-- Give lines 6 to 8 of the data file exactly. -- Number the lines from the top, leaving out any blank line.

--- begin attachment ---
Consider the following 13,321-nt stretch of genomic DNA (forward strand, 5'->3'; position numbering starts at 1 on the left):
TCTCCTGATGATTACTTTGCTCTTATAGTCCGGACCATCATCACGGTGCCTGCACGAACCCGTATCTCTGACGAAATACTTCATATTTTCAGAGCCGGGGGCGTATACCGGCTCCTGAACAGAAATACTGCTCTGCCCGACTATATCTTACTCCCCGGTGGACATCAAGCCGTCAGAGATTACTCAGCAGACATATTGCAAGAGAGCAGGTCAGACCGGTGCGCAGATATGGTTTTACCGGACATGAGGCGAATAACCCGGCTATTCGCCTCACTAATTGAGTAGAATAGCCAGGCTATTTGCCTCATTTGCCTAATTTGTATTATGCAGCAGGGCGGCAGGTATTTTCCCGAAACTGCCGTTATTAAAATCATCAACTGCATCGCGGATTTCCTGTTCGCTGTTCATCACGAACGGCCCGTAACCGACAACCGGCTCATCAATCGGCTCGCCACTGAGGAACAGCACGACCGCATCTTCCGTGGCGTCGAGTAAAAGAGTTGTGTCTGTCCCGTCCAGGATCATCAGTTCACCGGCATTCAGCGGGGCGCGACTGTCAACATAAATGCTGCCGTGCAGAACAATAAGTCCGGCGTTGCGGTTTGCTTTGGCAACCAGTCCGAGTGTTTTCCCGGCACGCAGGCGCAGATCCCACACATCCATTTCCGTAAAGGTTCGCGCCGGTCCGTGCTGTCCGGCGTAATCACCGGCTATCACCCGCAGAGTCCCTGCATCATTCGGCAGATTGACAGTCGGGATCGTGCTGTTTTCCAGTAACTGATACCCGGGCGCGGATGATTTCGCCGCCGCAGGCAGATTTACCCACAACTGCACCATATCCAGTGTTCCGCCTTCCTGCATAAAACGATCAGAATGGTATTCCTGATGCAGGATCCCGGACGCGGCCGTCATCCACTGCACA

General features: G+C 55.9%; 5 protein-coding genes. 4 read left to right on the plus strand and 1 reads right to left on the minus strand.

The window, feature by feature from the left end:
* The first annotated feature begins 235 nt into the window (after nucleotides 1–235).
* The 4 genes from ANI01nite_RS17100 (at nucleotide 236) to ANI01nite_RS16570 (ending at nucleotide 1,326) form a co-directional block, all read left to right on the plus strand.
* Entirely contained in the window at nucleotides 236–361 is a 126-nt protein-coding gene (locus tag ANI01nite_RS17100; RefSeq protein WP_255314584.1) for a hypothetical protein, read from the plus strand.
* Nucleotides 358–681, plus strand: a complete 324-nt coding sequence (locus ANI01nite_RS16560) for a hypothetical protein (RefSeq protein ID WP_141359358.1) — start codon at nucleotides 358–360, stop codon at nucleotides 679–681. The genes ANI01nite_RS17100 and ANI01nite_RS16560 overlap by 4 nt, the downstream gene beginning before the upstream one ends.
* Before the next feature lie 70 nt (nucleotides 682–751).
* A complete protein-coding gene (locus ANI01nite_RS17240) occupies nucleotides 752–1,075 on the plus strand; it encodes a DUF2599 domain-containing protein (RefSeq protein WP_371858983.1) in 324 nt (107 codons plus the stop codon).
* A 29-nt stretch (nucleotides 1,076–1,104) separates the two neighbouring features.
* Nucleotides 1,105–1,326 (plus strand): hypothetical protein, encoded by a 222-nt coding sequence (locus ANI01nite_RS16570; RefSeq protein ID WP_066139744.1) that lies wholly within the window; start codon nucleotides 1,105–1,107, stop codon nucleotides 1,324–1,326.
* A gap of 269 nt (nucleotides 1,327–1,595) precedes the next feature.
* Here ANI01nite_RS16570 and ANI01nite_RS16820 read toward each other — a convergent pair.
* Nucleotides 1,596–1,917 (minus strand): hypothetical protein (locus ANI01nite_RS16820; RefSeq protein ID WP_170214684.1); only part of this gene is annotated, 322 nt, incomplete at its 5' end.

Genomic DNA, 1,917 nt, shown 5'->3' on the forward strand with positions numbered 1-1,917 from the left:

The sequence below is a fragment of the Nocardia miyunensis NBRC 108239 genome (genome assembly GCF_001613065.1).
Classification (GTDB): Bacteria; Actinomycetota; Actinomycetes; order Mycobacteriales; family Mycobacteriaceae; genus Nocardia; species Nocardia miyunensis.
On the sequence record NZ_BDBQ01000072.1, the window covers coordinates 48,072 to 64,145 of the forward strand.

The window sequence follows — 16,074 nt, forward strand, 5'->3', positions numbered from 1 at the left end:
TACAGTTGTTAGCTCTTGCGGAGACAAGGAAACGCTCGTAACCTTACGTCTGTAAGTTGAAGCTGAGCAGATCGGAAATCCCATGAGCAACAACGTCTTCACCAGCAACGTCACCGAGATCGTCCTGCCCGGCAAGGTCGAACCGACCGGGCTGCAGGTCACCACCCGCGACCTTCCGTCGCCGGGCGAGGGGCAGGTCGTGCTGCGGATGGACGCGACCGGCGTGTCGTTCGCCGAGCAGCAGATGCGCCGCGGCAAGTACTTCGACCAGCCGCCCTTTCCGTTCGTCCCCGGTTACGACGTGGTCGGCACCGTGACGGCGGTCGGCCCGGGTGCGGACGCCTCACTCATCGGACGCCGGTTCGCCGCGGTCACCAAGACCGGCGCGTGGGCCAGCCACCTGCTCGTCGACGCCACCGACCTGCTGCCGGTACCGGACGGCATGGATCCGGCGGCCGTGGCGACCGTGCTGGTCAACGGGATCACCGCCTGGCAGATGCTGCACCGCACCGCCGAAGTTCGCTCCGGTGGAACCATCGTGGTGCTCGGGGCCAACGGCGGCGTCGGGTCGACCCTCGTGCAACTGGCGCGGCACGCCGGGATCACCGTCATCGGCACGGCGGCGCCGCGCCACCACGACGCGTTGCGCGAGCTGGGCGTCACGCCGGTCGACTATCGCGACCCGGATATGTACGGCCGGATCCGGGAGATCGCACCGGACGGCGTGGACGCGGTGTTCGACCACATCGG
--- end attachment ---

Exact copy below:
* The 4 genes from ANI01nite_RS17100 (at nucleotide 236) to ANI01nite_RS16570 (ending at nucleotide 1,326) form a co-directional block, all read left to right on the plus strand.
* Entirely contained in the window at nucleotides 236–361 is a 126-nt protein-coding gene (locus tag ANI01nite_RS17100; RefSeq protein WP_255314584.1) for a hypothetical protein, read from the plus strand.
* Nucleotides 358–681, plus strand: a complete 324-nt coding sequence (locus ANI01nite_RS16560) for a hypothetical protein (RefSeq protein ID WP_141359358.1) — start codon at nucleotides 358–360, stop codon at nucleotides 679–681. The genes ANI01nite_RS17100 and ANI01nite_RS16560 overlap by 4 nt, the downstream gene beginning before the upstream one ends.